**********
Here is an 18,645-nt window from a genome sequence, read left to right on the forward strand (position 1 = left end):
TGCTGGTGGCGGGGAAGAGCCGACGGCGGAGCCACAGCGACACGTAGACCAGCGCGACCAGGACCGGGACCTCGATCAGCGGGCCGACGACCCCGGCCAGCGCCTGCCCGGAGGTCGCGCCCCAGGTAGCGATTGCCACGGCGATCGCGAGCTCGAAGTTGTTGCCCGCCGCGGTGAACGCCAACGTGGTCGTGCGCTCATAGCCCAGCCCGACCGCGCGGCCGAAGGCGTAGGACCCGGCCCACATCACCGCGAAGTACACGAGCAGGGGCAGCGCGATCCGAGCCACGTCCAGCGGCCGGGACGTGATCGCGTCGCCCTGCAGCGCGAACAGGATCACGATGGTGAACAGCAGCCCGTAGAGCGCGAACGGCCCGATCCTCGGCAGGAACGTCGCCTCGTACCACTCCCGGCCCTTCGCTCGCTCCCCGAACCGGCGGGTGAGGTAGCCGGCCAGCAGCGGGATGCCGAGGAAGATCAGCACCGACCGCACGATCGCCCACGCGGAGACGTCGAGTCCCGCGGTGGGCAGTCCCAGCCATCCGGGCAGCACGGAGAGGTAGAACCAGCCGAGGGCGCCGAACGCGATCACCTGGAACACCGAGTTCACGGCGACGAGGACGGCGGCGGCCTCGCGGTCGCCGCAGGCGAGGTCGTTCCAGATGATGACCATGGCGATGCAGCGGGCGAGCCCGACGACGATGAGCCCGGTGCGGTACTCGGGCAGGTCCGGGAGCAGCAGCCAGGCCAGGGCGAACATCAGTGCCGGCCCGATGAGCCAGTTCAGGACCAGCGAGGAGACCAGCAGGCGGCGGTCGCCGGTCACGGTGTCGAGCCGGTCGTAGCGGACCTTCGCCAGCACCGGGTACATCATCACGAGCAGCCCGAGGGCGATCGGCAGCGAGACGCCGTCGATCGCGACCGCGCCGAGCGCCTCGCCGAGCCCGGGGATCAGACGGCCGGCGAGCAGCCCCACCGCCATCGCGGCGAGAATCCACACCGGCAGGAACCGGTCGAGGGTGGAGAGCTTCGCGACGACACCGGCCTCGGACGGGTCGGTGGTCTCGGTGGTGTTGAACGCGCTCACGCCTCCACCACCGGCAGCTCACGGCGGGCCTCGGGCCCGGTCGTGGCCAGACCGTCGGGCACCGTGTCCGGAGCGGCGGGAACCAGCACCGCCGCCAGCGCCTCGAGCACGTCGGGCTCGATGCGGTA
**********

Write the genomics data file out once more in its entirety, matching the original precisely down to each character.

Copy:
Here is an 18,645-nt window from a genome sequence, read left to right on the forward strand (position 1 = left end):
TGCTGGTGGCGGGGAAGAGCCGACGGCGGAGCCACAGCGACACGTAGACCAGCGCGACCAGGACCGGGACCTCGATCAGCGGGCCGACGACCCCGGCCAGCGCCTGCCCGGAGGTCGCGCCCCAGGTAGCGATTGCCACGGCGATCGCGAGCTCGAAGTTGTTGCCCGCCGCGGTGAACGCCAACGTGGTCGTGCGCTCATAGCCCAGCCCGACCGCGCGGCCGAAGGCGTAGGACCCGGCCCACATCACCGCGAAGTACACGAGCAGGGGCAGCGCGATCCGAGCCACGTCCAGCGGCCGGGACGTGATCGCGTCGCCCTGCAGCGCGAACAGGATCACGATGGTGAACAGCAGCCCGTAGAGCGCGAACGGCCCGATCCTCGGCAGGAACGTCGCCTCGTACCACTCCCGGCCCTTCGCTCGCTCCCCGAACCGGCGGGTGAGGTAGCCGGCCAGCAGCGGGATGCCGAGGAAGATCAGCACCGACCGCACGATCGCCCACGCGGAGACGTCGAGTCCCGCGGTGGGCAGTCCCAGCCATCCGGGCAGCACGGAGAGGTAGAACCAGCCGAGGGCGCCGAACGCGATCACCTGGAACACCGAGTTCACGGCGACGAGGACGGCGGCGGCCTCGCGGTCGCCGCAGGCGAGGTCGTTCCAGATGATGACCATGGCGATGCAGCGGGCGAGCCCGACGACGATGAGCCCGGTGCGGTACTCGGGCAGGTCCGGGAGCAGCAGCCAGGCCAGGGCGAACATCAGTGCCGGCCCGATGAGCCAGTTCAGGACCAGCGAGGAGACCAGCAGGCGGCGGTCGCCGGTCACGGTGTCGAGCCGGTCGTAGCGGACCTTCGCCAGCACCGGGTACATCATCACGAGCAGCCCGAGGGCGATCGGCAGCGAGACGCCGTCGATCGCGACCGCGCCGAGCGCCTCGCCGAGCCCGGGGATCAGACGGCCGGCGAGCAGCCCCACCGCCATCGCGGCGAGAATCCACACCGGCAGGAACCGGTCGAGGGTGGAGAGCTTCGCGACGACACCGGCCTCGGACGGGTCGGTGGTCTCGGTGGTGTTGAACGCGCTCACGCCTCCACCACCGGCAGCTCACGGCGGGCCTCGGGCCCGGTCGTGGCCAGACCGTCGGGCACCGTGTCCGGAGCGGCGGGAACCAGCACCGCCGCCAGCGCCTCGAGCACGTCGGGCTCGATGCGGTA